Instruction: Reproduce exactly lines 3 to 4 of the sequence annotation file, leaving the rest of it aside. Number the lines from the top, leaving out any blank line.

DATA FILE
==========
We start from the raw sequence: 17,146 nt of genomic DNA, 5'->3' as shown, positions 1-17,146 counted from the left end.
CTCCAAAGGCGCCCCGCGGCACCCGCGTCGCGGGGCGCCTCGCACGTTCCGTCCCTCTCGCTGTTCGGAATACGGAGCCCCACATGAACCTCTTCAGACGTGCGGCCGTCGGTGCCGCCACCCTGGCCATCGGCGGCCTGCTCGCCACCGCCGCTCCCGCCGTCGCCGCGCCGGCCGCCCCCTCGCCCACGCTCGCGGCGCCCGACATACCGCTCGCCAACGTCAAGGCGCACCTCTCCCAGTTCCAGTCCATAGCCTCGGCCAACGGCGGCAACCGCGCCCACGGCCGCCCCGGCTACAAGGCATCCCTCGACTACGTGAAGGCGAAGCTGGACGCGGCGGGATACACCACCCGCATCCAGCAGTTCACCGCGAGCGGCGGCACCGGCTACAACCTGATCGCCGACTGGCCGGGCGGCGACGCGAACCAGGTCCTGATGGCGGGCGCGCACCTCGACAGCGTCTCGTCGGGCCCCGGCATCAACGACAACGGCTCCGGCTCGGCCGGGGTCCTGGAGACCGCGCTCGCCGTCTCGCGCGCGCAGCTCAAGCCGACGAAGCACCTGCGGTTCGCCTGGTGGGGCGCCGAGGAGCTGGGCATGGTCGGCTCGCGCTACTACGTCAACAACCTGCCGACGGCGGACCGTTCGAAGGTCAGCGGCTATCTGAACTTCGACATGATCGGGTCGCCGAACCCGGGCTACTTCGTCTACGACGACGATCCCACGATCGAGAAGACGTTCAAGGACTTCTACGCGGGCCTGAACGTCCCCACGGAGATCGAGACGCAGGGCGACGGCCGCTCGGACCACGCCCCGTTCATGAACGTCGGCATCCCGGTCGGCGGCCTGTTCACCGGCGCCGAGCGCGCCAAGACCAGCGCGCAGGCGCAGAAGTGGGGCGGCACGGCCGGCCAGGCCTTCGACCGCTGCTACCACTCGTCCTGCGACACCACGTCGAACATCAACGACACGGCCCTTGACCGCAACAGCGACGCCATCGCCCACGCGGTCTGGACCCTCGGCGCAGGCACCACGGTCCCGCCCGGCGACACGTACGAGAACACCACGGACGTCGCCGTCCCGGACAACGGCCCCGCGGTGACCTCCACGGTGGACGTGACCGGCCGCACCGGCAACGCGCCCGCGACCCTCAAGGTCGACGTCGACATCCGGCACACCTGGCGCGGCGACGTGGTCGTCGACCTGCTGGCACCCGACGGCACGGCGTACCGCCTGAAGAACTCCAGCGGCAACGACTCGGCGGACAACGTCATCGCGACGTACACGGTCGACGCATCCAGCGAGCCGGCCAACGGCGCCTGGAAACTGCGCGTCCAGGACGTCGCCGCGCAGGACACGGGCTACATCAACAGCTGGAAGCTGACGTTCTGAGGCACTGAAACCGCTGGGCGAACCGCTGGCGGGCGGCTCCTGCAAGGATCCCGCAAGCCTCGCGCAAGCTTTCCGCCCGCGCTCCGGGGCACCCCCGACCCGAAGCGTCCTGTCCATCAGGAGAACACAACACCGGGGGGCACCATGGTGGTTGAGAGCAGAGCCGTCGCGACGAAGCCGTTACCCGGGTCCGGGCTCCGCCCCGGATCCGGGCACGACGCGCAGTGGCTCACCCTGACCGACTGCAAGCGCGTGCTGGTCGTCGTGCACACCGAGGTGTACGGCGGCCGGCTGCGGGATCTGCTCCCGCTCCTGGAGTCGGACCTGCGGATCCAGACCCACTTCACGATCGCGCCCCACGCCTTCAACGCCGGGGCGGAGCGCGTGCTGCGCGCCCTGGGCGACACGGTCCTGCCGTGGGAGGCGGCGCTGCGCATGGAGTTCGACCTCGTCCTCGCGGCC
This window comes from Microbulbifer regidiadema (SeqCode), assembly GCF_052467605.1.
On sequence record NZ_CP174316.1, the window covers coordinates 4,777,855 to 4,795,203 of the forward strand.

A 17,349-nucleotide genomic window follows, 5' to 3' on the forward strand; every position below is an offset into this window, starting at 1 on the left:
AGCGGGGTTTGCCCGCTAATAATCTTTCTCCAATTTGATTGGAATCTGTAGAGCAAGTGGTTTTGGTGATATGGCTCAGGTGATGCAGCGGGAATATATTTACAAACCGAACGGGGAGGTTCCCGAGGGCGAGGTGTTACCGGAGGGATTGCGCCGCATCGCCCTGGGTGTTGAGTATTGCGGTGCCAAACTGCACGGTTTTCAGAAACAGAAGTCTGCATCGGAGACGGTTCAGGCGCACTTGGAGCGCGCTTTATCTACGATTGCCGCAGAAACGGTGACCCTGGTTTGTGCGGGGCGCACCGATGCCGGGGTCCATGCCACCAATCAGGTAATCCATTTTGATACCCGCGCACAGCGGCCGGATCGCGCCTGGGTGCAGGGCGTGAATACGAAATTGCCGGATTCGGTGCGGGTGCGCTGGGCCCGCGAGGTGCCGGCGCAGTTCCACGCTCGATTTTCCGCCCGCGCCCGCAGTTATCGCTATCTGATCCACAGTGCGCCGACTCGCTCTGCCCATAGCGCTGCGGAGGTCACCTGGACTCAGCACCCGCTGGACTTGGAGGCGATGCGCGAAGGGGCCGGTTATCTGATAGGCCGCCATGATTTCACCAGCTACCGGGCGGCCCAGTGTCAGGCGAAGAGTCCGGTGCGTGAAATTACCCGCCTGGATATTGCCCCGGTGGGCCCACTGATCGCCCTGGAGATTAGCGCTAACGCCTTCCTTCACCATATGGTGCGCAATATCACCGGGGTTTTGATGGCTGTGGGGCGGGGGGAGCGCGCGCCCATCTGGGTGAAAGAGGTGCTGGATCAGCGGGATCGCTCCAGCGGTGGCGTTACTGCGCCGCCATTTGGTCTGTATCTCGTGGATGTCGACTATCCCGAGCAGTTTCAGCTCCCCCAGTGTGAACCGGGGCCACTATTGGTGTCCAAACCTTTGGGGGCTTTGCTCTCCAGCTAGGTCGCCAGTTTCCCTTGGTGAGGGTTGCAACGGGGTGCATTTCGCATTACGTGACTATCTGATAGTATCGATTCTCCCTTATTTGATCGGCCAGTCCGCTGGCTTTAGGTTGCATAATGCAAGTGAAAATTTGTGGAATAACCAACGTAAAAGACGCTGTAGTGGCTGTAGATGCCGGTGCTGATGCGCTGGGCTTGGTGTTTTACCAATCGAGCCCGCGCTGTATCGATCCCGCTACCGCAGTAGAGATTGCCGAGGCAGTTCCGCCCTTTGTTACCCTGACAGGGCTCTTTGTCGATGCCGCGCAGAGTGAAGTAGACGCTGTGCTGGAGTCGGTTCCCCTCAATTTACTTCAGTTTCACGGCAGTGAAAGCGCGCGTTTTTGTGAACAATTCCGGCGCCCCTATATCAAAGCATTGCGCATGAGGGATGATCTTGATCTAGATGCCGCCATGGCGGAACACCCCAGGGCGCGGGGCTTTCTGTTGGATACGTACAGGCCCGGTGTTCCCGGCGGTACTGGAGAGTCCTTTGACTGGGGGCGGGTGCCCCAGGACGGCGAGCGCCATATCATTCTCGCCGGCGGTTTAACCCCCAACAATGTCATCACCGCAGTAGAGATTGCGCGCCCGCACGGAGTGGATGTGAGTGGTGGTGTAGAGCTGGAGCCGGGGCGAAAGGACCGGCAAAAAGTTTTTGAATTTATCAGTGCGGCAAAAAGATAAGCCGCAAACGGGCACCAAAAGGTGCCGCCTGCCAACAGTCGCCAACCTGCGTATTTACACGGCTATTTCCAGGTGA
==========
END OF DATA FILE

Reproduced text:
This window comes from Microbulbifer regidiadema (SeqCode), assembly GCF_052467605.1.
On sequence record NZ_CP174316.1, the window covers coordinates 4,777,855 to 4,795,203 of the forward strand.